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Webb telescope discovers ancient galaxy built like the Milky Way

Webb telescope discovers ancient galaxy built like the Milky Way

#Webb #telescope #discovers #ancient #galaxy #built #Milky Welcome to Alaska Green Light Blog, here is the new story we have for you today:

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Hubble (left) and Webb (right) images of EGS 23205 at near- and mid-infrared wavelengths.

The Webb Space Telescope’s newest target is one previously imaged by Hubble: the distant barred spiral galaxy EGS23205. Goals like this will improve our understanding of the early Universe and how ancient stars and galaxies formed.

The above two images show EGS23205 as seen by Hubble and Webb. Hubble’s image of the galaxy (taken in the near-infrared) is much noisier, and the galaxy’s structure is harder to discern. But Webb’s image (at mid-infrared wavelengths) is much sharper, showing a clear bar of stars extending from the galactic center.

Starbars are huge galactic cross-sections made up of myriad stars. The bars play an important role in galactic evolution; They push gas towards the galactic center, contribute to star formation and feed the supermassive black holes that lie within galactic cores. Our own Milky Way is a barred spiral galaxy.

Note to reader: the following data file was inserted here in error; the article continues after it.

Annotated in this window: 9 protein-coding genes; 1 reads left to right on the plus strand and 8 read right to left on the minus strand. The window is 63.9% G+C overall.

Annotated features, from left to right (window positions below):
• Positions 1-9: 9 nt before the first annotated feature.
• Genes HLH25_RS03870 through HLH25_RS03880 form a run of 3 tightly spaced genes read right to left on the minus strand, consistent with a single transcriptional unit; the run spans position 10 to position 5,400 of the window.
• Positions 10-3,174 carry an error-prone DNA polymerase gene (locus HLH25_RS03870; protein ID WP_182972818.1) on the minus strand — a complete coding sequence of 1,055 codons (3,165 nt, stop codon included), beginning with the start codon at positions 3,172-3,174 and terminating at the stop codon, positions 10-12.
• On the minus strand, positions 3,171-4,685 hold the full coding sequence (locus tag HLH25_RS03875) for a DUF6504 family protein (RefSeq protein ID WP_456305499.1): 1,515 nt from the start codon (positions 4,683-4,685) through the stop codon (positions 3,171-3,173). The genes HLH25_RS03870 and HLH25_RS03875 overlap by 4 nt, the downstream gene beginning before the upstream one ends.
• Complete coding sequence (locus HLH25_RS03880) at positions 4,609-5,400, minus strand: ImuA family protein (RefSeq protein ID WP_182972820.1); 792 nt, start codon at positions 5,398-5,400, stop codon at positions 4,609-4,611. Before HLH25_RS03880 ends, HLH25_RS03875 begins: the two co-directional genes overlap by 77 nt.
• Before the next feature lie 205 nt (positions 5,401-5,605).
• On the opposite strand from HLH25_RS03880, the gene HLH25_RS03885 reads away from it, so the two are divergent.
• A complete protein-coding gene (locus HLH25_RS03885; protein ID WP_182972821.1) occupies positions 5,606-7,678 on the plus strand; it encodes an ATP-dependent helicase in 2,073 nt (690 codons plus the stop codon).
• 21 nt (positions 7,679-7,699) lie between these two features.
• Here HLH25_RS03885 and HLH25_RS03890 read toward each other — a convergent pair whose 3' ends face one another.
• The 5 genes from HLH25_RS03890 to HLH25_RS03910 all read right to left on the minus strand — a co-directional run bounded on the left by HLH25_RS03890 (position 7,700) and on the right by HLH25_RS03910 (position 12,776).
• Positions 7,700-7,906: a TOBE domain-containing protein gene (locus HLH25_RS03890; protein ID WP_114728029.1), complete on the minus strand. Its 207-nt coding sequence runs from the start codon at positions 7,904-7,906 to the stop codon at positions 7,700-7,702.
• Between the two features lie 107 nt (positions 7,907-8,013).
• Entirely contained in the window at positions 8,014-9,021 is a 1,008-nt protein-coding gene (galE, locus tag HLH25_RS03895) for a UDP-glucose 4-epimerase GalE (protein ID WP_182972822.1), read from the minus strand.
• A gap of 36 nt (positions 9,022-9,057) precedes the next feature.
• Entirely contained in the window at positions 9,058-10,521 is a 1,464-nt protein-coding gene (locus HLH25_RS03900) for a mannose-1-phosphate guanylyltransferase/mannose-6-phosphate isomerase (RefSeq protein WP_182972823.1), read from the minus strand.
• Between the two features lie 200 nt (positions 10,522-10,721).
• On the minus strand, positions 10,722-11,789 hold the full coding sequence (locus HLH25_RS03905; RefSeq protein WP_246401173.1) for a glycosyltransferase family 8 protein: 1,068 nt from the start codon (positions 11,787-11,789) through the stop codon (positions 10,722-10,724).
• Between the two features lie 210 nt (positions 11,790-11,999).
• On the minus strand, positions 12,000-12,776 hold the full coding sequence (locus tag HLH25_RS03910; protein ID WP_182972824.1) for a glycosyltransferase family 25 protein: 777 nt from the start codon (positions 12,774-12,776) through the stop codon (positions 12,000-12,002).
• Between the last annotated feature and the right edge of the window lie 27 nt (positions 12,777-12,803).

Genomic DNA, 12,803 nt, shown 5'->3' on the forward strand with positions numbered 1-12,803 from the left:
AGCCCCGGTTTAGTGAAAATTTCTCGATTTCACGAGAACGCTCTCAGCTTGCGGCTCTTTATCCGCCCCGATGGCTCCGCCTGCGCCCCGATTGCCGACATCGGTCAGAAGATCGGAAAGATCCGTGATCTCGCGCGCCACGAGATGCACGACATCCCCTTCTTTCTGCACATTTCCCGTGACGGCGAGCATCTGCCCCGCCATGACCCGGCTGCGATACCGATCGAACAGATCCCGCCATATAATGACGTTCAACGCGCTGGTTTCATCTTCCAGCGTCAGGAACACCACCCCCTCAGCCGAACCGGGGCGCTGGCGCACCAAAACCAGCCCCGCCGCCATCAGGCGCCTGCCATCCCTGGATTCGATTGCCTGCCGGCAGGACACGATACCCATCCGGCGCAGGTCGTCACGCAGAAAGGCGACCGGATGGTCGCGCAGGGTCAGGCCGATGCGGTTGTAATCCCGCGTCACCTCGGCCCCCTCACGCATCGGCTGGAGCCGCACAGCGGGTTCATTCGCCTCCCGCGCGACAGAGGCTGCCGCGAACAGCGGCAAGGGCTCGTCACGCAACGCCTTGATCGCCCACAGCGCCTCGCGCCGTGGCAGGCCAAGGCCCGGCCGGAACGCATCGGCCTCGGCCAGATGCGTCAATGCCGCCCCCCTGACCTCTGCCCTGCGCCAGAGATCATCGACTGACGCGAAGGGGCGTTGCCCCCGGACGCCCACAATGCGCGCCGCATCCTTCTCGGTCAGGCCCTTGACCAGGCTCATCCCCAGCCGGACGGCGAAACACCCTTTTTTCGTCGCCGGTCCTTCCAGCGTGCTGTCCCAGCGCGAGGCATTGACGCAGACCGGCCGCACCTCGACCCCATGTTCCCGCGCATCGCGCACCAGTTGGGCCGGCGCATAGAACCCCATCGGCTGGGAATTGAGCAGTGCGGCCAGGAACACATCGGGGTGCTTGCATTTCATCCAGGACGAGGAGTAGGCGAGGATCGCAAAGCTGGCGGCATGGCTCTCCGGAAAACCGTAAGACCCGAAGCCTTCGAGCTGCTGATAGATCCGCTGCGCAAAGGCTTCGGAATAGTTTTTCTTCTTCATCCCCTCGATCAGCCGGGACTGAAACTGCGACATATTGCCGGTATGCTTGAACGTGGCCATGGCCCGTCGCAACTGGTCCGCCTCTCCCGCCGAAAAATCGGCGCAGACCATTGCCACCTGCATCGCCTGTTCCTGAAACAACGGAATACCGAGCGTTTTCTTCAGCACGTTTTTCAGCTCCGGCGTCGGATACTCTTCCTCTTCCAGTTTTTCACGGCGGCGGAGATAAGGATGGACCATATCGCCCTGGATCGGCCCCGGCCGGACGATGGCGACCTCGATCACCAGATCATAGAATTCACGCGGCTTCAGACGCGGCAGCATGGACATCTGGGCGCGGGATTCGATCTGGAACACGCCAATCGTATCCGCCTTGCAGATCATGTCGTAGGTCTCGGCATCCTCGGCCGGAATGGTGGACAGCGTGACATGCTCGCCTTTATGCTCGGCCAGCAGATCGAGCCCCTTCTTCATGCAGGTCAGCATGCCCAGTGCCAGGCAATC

Analysis of the image was submitted last year to the preprint server arXiv. Webb has imaged many ancient galaxies in just six months of scientific work.

Some of Webb’s targets are among the earliest galaxies seen so far, and they appear to Webb as if they were only several hundred million years after the Big Bang (the Universe is now nearly 14 billion years old).

Webb telescope reveals Milky Way-like galaxies in a young universe

EGS23205 looks like it did about 11 billion years ago. The image shows that even early galaxies had well-defined bars (spiral galaxies were thought before to be much later in-universe arrivals).

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“Barely visible in Hubble data, the bars just popped up in the JWST image, showing the tremendous power of the JWST to see underlying structure in galaxies,” said Shardha Jogee, astronomer at UT Austin and co-author of the research, in a press release.

Webb has previously imaged other objects once captured by Hubble. In October, the new $10 billion observatory saw the Pillars of Creation, huge clouds of gas and dust in the Eagle Nebula. In the same month, the Webb team created an image of merging galaxies 270 million light-years from Earth, taken by Hubble in 2008.

The two space telescopes observe mostly at different wavelengths – Hubble mainly in the visible wavelength range and Webb mainly in the infrared and near-infrared range. Webb’s living craftsmanship builds on Hubble’s mechanical shoulders. Head-to-head image comparisons show the differences between these stunning observatories and what’s possible with the latest technology.

More: The coming year in astronomy

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